First, we sample all microcanonical ensembles (for each occupation number $$n$$), and compute the cluster statistic of interest. Then, we convolve the resulting microcanonical averages with their weights in the canonical ensemble of a given value of $$p$$. This yields the canonical average of the statistic at that value of $$p$$. This procedure enables us to compute the cluster statistics at an arbitrary resolution of the order parameter $$p$$ from the precomputed microcanonical averages.

For bond percolation, the probability that $$n$$ out of a total of $$M$$ bonds are occupied at occupation probability $$p$$ is the binomial probability mass function ([NZ01], Equation 1):

$B(M,n,p) = \binom{M}{n} p^n (1 - p)^{M-n}.$

A microcanonical statistic $$\{Q_m\}$$ measured at each occupation number $$m$$ transforms into the canonical average $$Q(p)$$ for occupation probability $$p$$ according to the convolution ([NZ01], Equation 2):

$Q(p) = \sum_{m=0}^M B(M,m,p)Q_m$

## Common Random Numbers and incremental cluster detection¶

At the core of the Newman-Ziff algorithm is the incremental evolution of a set of sample states (realizations) by successively adding bonds to an initially empty lattice. Specifically, a sample state with $$n + 1$$ occupied bonds derives from a sample state with $$n$$ occupied bonds and one additional bond. Instead of identifying the clusters for $$n + 1$$ from scratch, it takes only little effort to derive the clusters from the previous configuration with $$n$$ occupied bonds. As a result, the overall time complexity of the algorithm reduces to $$\mathcal{O}(N)$$.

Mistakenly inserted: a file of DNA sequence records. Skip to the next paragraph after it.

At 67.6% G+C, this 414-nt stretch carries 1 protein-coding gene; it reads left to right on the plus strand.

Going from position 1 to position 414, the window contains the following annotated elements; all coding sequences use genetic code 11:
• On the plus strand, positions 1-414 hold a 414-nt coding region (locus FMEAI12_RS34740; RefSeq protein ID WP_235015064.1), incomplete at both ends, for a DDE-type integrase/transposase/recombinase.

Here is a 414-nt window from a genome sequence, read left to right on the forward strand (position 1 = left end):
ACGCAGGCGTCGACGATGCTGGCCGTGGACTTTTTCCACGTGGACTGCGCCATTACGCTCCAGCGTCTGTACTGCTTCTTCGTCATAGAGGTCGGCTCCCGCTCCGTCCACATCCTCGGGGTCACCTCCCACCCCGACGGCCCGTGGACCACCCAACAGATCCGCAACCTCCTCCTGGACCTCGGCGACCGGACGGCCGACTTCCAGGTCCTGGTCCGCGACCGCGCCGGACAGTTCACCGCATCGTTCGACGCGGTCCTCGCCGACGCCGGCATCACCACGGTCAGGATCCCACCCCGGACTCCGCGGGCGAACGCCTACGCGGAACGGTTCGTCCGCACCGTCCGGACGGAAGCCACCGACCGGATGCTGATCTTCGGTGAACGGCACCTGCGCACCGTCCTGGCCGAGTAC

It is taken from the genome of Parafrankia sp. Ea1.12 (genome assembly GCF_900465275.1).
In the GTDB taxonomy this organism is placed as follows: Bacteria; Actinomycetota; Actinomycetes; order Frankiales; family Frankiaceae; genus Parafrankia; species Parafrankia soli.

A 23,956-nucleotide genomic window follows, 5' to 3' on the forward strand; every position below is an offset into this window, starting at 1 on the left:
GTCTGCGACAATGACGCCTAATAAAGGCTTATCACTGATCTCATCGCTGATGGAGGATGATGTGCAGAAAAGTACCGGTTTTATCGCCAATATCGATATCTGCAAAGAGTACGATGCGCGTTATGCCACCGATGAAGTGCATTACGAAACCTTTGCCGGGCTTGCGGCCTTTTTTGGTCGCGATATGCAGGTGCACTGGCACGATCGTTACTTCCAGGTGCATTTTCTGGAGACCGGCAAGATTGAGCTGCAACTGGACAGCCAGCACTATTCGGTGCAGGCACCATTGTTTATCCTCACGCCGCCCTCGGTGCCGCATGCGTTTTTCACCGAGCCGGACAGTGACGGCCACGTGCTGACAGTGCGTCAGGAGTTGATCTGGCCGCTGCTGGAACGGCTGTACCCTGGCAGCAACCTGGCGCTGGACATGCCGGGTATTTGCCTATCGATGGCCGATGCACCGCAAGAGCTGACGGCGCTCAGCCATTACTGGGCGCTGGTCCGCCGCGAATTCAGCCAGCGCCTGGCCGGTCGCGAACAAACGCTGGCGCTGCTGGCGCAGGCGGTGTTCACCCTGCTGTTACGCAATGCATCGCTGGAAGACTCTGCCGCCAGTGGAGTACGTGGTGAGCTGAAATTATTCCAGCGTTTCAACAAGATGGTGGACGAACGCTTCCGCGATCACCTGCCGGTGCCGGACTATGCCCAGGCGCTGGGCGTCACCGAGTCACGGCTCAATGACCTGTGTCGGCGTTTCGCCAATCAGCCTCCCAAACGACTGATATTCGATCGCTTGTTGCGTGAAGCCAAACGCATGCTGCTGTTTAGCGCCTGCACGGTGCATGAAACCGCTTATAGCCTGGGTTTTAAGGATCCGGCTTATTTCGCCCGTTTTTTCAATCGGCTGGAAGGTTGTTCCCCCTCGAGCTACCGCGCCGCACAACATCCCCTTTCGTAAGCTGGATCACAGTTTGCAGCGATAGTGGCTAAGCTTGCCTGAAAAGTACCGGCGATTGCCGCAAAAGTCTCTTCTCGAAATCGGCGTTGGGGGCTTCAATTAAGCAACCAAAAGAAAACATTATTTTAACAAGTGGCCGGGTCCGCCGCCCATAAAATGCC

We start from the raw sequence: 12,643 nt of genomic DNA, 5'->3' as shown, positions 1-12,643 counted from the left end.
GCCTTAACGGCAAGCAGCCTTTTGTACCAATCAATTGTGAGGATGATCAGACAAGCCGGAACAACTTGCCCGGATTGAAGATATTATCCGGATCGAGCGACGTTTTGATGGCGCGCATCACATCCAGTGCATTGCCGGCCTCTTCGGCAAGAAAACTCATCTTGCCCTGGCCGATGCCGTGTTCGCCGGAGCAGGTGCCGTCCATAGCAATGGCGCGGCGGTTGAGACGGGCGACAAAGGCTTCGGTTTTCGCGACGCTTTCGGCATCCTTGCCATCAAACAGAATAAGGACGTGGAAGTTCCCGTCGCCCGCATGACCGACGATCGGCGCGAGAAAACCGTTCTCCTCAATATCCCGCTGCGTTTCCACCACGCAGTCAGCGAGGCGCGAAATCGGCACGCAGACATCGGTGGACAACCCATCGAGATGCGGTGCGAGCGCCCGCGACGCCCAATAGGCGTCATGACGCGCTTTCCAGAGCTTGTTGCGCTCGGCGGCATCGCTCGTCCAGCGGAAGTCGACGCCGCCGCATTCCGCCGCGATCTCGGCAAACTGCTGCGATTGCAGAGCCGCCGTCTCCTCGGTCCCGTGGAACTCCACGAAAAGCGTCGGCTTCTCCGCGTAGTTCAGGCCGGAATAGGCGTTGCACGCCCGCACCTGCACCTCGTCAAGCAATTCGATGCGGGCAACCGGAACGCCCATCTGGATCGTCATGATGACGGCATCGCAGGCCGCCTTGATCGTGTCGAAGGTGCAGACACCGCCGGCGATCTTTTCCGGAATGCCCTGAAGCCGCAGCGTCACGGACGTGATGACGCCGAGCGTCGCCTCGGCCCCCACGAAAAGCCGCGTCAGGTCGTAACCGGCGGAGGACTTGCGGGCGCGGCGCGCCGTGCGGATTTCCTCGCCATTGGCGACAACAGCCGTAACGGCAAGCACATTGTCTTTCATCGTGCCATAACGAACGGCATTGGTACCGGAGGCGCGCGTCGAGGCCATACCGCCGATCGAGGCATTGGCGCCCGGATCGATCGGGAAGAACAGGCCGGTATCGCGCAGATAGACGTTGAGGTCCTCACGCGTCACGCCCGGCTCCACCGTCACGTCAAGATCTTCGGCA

A convenient side effect is that this method effectively employs the variance reduction technique of common random numbers for runs across all occupation numbers $$n$$. Different realizations, or run, still remain independent, which is all we need. At the same time, fluctuations solely due to using different realizations when changing the occupation number $$n$$, or, ultimately, the occupation probability $$p$$, now remain absent from the statistics.

Starting each run with a lattice with all $$M$$ bonds empty, we successively add a bond to each configuration. Addings bonds is random, but in a predetermined random permutation. Each new bond might either join two sites from different clusters, resulting in the merger of these two clusters, or the new bond joins two sites of the same cluster. Keeping track of this merging of clusters is taken care of by a weighted union/find algorithm with path compression (see [NZ01] and references therein).

In order to detect a percolating, spanning cluster, we introduce auxiliary nodes to the graph, see [NZ01], Section II.D and Figure 6.